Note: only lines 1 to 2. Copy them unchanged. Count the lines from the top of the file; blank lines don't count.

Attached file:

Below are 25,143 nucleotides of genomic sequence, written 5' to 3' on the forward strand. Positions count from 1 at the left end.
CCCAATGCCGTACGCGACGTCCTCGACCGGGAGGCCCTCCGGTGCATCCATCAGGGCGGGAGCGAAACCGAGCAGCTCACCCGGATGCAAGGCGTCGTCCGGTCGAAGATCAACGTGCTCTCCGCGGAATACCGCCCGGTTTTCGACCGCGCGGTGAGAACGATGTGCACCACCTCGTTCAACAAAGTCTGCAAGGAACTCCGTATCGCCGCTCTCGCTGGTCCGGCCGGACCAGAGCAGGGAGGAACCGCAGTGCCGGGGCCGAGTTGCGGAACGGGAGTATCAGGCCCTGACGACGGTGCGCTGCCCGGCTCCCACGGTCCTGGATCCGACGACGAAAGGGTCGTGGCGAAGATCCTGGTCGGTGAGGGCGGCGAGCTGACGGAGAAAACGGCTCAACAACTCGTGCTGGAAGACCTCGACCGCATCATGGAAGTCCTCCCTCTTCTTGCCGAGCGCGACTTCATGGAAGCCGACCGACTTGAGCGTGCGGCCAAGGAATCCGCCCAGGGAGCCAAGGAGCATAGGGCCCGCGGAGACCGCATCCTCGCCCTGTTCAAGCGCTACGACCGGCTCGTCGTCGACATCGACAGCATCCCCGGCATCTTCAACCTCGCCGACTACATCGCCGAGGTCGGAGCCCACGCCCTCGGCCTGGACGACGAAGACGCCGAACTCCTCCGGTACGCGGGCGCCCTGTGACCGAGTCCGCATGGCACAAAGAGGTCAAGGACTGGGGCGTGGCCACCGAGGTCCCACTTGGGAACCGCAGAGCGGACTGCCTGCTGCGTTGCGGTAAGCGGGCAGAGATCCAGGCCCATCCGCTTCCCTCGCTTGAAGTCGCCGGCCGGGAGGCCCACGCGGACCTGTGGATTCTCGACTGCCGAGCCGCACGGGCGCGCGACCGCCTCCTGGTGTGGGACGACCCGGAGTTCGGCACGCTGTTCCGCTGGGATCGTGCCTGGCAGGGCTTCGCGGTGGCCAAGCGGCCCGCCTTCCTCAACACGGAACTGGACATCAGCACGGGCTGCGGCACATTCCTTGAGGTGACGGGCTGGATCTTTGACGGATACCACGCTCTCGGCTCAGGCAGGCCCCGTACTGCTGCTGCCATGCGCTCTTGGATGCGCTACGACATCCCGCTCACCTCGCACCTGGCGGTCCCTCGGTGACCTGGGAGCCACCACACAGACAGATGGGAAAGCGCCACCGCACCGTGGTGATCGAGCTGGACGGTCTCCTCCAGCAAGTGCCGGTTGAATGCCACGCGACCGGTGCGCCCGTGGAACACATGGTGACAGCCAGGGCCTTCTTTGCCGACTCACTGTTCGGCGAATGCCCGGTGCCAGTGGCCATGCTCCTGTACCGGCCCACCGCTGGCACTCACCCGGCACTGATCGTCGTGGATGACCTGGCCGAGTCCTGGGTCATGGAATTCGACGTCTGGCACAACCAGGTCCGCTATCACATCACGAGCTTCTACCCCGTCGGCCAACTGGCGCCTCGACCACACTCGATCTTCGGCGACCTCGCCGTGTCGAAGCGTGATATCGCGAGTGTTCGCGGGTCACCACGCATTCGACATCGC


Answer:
Below are 25,143 nucleotides of genomic sequence, written 5' to 3' on the forward strand. Positions count from 1 at the left end.
CCCAATGCCGTACGCGACGTCCTCGACCGGGAGGCCCTCCGGTGCATCCATCAGGGCGGGAGCGAAACCGAGCAGCTCACCCGGATGCAAGGCGTCGTCCGGTCGAAGATCAACGTGCTCTCCGCGGAATACCGCCCGGTTTTCGACCGCGCGGTGAGAACGATGTGCACCACCTCGTTCAACAAAGTCTGCAAGGAACTCCGTATCGCCGCTCTCGCTGGTCCGGCCGGACCAGAGCAGGGAGGAACCGCAGTGCCGGGGCCGAGTTGCGGAACGGGAGTATCAGGCCCTGACGACGGTGCGCTGCCCGGCTCCCACGGTCCTGGATCCGACGACGAAAGGGTCGTGGCGAAGATCCTGGTCGGTGAGGGCGGCGAGCTGACGGAGAAAACGGCTCAACAACTCGTGCTGGAAGACCTCGACCGCATCATGGAAGTCCTCCCTCTTCTTGCCGAGCGCGACTTCATGGAAGCCGACCGACTTGAGCGTGCGGCCAAGGAATCCGCCCAGGGAGCCAAGGAGCATAGGGCCCGCGGAGACCGCATCCTCGCCCTGTTCAAGCGCTACGACCGGCTCGTCGTCGACATCGACAGCATCCCCGGCATCTTCAACCTCGCCGACTACATCGCCGAGGTCGGAGCCCACGCCCTCGGCCTGGACGACGAAGACGCCGAACTCCTCCGGTACGCGGGCGCCCTGTGACCGAGTCCGCATGGCACAAAGAGGTCAAGGACTGGGGCGTGGCCACCGAGGTCCCACTTGGGAACCGCAGAGCGGACTGCCTGCTGCGTTGCGGTAAGCGGGCAGAGATCCAGGCCCATCCGCTTCCCTCGCTTGAAGTCGCCGGCCGGGAGGCCCACGCGGACCTGTGGATTCTCGACTGCCGAGCCGCACGGGCGCGCGACCGCCTCCTGGTGTGGGACGACCCGGAGTTCGGCACGCTGTTCCGCTGGGATCGTGCCTGGCAGGGCTTCGCGGTGGCCAAGCGGCCCGCCTTCCTCAACACGGAACTGGACATCAGCACGGGCTGCGGCACATTCCTTGAGGTGACGGGCTGGATCTTTGACGGATACCACGCTCTCGGCTCAGGCAGGCCCCGTACTGCTGCTGCCATGCGCTCTTGGATGCGCTACGACATCCCGCTCACCTCGCACCTGGCGGTCCCTCGGTGACCTGGGAGCCACCACACAGACAGATGGGAAAGCGCCACCGCACCGTGGTGATCGAGCTGGACGGTCTCCTCCAGCAAGTGCCGGTTGAATGCCACGCGACCGGTGCGCCCGTGGAACACATGGTGACAGCCAGGGCCTTCTTTGCCGACTCACTGTTCGGCGAATGCCCGGTGCCAGTGGCCATGCTCCTGTACCGGCCCACCGCTGGCACTCACCCGGCACTGATCGTCGTGGATGACCTGGCCGAGTCCTGGGTCATGGAATTCGACGTCTGGCACAACCAGGTCCGCTATCACATCACGAGCTTCTACCCCGTCGGCCAACTGGCGCCTCGACCACACTCGATCTTCGGCGACCTCGCCGTGTCGAAGCGTGATATCGCGAGTGTTCGCGGGTCACCACGCATTCGACATCGC